Ethanol Climbs Against Gasoline on Stockpiles and Record RINsMario Parker
Ethanol gained for a second day against gasoline on concern that the U.S. will struggle to replenish stockpiles of the biofuel. The value of Renewable Identification Numbers reached a record high.
The spread, or price difference, tightened 3.46 cents to 57.73 cents a gallon. A July 10 government report showed inventories in the Midwest are down 18 percent from a year earlier. RINs for corn-based ethanol surged to $1.35 today from 7 cents in January while advanced varieties, which cover biodiesel and Brazilian sugarcane-based biofuel jumped to $1.36 from 37 cents in January.
“On the ethanol side, all they’re talking about is how tight stocks are in Chicago,” said Mike Blackford, a consultant at INTL FCStone in Des Moines, Iowa. “Plus, RINs are firm.”
Denatured ethanol for August delivery increased 6.6 cents, or 2.7 percent, to $2.557 a gallon on the Chicago Board of Trade. Prices have gained 17 percent this year.
Gasoline for August delivery gained 3.14 cents, or 1 percent, to $3.1343 a gallon on the New York Mercantile Exchange. The contract covers reformulated gasoline, made to be blended with ethanol before delivery to filling stations.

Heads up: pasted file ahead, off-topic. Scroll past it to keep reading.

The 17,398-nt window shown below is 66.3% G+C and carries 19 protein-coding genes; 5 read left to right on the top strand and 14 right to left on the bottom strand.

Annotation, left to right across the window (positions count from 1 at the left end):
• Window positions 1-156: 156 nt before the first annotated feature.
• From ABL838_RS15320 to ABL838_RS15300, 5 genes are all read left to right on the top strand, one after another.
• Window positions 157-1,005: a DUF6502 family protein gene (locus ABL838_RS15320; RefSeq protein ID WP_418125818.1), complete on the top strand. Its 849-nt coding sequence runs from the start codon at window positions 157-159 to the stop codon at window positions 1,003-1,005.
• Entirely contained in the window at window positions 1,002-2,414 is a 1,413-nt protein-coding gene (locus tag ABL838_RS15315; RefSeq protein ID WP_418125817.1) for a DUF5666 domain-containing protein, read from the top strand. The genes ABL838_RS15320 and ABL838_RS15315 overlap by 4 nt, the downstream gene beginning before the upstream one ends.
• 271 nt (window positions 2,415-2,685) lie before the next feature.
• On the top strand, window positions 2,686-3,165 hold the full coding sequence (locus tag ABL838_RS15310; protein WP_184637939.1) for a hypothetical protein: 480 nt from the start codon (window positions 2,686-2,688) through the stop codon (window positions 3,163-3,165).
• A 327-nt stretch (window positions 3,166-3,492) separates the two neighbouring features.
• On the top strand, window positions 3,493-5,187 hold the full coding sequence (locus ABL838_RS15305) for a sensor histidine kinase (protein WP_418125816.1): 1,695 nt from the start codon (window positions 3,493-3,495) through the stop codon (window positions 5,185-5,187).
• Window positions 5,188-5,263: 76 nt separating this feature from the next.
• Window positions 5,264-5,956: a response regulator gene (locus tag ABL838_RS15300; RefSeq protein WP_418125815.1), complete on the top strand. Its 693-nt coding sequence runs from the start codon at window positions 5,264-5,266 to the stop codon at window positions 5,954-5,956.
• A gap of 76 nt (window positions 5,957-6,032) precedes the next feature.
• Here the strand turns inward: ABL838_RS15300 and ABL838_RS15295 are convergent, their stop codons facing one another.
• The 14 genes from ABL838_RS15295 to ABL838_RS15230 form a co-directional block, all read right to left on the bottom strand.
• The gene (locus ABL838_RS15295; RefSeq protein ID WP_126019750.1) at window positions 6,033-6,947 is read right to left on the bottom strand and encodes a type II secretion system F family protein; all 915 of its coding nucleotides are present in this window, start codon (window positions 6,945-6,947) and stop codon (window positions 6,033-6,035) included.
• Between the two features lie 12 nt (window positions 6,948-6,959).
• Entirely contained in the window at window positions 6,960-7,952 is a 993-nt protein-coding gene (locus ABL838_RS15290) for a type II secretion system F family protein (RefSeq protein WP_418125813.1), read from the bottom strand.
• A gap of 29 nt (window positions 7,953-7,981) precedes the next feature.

The oil industry and ethanol companies are arguing about whether the U.S. should maintain consumption targets. The Senate Committee on Energy and Natural Resources held a meeting today on gasoline and fuel prices.
The House Energy and Commerce Committee plans hearings on the Renewable Fuels Standard on July 23 and July 24, a spokeswoman said yesterday. The measure requires refiners to use 13.8 billion gallons of ethanol this year.
RINs, certificates attached to each gallon of biofuel, are used to track compliance with the mandate.
Ethanol is made from corn in the U.S. Last summer’s drought wilted crops and eroded returns to make the biofuel.
Production of ethanol averaged 881,000 barrels a day in the week ended July 5, data from the Energy Information Administration show, down 8.5 percent from the record in December 2011.
Corn for September delivery advanced 9 cents, or 1.7 percent, to $5.4525 a bushel in Chicago. One bushel makes at least 2.75 gallons of the renewable fuel.
The corn crush spread, or the cost difference between a gallon of ethanol and the corn needed to make it, based on September contracts for the grain and biofuel, was 39 cents, up from 38 cents yesterday, data compiled by Bloomberg show.
Seasonally above-average ethanol prices have attracted increased imports of the fuel, data from the Energy Department’s research unit show. Foreign purchases of ethanol averaged 25,000 barrels a day in the week ended July 5, up 39 percent from the same period a year earlier, the EIA said in the July 10 report.
In cash market trading, ethanol in New York advanced 3.5 cents to $2.72 a gallon; in Chicago the fuel climbed 2 cents to $2.62; in the U.S. Gulf prices rose 2 cents to $2.695; and on the West Coast the additive jumped 1 cent to $2.685 a gallon, data compiled by Bloomberg show.